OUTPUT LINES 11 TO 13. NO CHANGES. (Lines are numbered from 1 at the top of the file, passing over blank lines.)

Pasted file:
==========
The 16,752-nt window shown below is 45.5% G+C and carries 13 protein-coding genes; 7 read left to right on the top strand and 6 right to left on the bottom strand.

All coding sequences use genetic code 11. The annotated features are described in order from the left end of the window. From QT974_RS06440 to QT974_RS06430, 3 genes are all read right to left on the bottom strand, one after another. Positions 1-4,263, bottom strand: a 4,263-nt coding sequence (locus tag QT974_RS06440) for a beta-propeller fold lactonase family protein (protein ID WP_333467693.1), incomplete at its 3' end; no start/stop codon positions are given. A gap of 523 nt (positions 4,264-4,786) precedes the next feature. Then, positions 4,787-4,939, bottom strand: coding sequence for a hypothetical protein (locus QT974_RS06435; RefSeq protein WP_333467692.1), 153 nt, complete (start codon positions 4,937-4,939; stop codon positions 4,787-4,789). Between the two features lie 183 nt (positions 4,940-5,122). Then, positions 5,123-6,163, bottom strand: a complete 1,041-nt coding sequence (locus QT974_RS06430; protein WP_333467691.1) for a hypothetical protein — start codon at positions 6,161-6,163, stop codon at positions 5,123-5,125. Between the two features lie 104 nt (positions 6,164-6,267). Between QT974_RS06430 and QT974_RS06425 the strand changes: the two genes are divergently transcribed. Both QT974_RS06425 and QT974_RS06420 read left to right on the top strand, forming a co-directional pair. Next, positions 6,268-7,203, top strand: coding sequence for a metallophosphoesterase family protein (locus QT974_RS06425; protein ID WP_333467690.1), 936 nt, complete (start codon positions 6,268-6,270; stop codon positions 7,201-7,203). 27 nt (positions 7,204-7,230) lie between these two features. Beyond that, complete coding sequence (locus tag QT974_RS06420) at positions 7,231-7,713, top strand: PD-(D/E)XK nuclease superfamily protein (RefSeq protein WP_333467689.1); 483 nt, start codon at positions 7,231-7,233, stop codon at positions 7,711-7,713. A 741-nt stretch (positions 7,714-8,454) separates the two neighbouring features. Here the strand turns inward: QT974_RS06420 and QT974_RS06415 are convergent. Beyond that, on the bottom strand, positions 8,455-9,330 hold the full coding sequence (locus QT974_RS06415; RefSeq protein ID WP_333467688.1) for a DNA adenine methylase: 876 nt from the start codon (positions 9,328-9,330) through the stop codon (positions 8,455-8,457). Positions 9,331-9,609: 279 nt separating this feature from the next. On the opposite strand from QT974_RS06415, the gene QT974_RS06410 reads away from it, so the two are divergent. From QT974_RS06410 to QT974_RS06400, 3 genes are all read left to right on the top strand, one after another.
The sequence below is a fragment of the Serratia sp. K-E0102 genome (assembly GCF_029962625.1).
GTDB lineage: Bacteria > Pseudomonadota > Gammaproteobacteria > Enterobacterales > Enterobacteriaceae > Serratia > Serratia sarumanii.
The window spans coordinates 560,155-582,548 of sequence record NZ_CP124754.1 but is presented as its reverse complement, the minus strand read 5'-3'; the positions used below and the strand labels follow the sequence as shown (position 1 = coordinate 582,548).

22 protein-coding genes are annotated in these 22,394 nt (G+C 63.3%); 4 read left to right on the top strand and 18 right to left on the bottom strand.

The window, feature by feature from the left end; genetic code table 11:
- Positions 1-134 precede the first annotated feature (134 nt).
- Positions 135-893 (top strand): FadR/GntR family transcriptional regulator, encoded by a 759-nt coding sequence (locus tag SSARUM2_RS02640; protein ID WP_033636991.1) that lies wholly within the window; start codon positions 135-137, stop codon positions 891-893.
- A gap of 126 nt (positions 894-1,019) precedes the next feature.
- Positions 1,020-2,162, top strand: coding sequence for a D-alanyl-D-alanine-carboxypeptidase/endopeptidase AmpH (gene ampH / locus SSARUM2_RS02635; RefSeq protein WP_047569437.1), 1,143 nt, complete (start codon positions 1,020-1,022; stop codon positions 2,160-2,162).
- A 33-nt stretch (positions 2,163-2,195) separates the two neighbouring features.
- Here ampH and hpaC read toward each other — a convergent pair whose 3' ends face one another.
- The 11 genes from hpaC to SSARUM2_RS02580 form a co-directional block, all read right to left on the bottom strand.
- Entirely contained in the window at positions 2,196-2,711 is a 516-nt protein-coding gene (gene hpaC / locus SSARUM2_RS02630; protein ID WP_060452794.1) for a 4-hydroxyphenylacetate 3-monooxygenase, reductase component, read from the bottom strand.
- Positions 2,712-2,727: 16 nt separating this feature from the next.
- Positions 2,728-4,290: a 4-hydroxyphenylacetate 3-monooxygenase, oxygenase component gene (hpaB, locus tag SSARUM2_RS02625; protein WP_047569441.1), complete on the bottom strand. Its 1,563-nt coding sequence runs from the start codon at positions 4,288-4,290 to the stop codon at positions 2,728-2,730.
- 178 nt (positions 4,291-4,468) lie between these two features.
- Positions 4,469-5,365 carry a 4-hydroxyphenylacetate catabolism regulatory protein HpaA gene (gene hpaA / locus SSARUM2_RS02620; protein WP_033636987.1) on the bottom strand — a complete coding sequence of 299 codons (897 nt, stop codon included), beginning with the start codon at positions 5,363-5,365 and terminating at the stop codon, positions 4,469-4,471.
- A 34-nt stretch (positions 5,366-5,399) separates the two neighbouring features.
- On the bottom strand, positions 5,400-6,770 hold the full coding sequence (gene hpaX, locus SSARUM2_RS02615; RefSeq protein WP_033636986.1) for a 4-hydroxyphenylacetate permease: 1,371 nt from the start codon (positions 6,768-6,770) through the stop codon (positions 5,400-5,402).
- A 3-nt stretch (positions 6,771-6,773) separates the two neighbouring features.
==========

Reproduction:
- Positions 1,020-2,162, top strand: coding sequence for a D-alanyl-D-alanine-carboxypeptidase/endopeptidase AmpH (gene ampH / locus SSARUM2_RS02635; RefSeq protein WP_047569437.1), 1,143 nt, complete (start codon positions 1,020-1,022; stop codon positions 2,160-2,162).
- A 33-nt stretch (positions 2,163-2,195) separates the two neighbouring features.
- Here ampH and hpaC read toward each other — a convergent pair whose 3' ends face one another.